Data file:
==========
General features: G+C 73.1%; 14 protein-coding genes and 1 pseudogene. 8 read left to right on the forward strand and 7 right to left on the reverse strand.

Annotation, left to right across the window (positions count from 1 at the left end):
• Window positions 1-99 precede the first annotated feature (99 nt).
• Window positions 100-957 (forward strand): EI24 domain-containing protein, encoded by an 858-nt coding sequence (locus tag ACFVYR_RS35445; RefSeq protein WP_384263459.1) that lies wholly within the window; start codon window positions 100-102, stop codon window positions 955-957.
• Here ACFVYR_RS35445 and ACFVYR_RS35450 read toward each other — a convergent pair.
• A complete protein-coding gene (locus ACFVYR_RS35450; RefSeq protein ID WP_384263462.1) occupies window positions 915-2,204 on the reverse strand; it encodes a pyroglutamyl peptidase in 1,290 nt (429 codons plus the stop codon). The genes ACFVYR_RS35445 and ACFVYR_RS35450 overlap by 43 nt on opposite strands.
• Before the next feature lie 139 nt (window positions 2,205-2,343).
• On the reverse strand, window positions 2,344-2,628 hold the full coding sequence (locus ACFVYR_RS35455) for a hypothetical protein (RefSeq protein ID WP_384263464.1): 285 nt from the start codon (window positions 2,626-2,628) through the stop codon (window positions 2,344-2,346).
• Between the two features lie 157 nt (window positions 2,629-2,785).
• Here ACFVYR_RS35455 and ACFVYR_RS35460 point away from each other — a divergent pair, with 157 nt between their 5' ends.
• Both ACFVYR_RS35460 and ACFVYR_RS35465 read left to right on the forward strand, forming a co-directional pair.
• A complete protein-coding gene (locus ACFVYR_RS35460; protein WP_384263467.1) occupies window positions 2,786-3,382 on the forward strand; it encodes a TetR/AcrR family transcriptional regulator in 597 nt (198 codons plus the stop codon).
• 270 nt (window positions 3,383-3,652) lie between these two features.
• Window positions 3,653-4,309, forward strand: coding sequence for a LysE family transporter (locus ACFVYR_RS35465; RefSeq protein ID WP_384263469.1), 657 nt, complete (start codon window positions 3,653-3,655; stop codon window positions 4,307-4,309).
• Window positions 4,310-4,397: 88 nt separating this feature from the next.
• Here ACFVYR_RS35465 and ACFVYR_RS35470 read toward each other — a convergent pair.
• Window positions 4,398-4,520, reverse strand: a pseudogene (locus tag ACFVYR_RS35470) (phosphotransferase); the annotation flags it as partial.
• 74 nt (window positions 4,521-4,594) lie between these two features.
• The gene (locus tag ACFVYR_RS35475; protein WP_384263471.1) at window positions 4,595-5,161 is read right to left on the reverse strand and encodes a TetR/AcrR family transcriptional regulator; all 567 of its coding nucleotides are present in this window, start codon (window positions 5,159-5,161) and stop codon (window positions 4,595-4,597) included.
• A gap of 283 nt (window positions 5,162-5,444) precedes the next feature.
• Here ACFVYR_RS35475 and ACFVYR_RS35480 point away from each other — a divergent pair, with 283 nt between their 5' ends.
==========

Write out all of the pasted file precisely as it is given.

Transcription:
General features: G+C 73.1%; 14 protein-coding genes and 1 pseudogene. 8 read left to right on the forward strand and 7 right to left on the reverse strand.

Annotation, left to right across the window (positions count from 1 at the left end):
• Window positions 1-99 precede the first annotated feature (99 nt).
• Window positions 100-957 (forward strand): EI24 domain-containing protein, encoded by an 858-nt coding sequence (locus tag ACFVYR_RS35445; RefSeq protein WP_384263459.1) that lies wholly within the window; start codon window positions 100-102, stop codon window positions 955-957.
• Here ACFVYR_RS35445 and ACFVYR_RS35450 read toward each other — a convergent pair.
• A complete protein-coding gene (locus ACFVYR_RS35450; RefSeq protein ID WP_384263462.1) occupies window positions 915-2,204 on the reverse strand; it encodes a pyroglutamyl peptidase in 1,290 nt (429 codons plus the stop codon). The genes ACFVYR_RS35445 and ACFVYR_RS35450 overlap by 43 nt on opposite strands.
• Before the next feature lie 139 nt (window positions 2,205-2,343).
• On the reverse strand, window positions 2,344-2,628 hold the full coding sequence (locus ACFVYR_RS35455) for a hypothetical protein (RefSeq protein ID WP_384263464.1): 285 nt from the start codon (window positions 2,626-2,628) through the stop codon (window positions 2,344-2,346).
• Between the two features lie 157 nt (window positions 2,629-2,785).
• Here ACFVYR_RS35455 and ACFVYR_RS35460 point away from each other — a divergent pair, with 157 nt between their 5' ends.
• Both ACFVYR_RS35460 and ACFVYR_RS35465 read left to right on the forward strand, forming a co-directional pair.
• A complete protein-coding gene (locus ACFVYR_RS35460; protein WP_384263467.1) occupies window positions 2,786-3,382 on the forward strand; it encodes a TetR/AcrR family transcriptional regulator in 597 nt (198 codons plus the stop codon).
• 270 nt (window positions 3,383-3,652) lie between these two features.
• Window positions 3,653-4,309, forward strand: coding sequence for a LysE family transporter (locus ACFVYR_RS35465; RefSeq protein ID WP_384263469.1), 657 nt, complete (start codon window positions 3,653-3,655; stop codon window positions 4,307-4,309).
• Window positions 4,310-4,397: 88 nt separating this feature from the next.
• Here ACFVYR_RS35465 and ACFVYR_RS35470 read toward each other — a convergent pair.
• Window positions 4,398-4,520, reverse strand: a pseudogene (locus tag ACFVYR_RS35470) (phosphotransferase); the annotation flags it as partial.
• 74 nt (window positions 4,521-4,594) lie between these two features.
• The gene (locus tag ACFVYR_RS35475; protein WP_384263471.1) at window positions 4,595-5,161 is read right to left on the reverse strand and encodes a TetR/AcrR family transcriptional regulator; all 567 of its coding nucleotides are present in this window, start codon (window positions 5,159-5,161) and stop codon (window positions 4,595-4,597) included.
• A gap of 283 nt (window positions 5,162-5,444) precedes the next feature.
• Here ACFVYR_RS35475 and ACFVYR_RS35480 point away from each other — a divergent pair, with 283 nt between their 5' ends.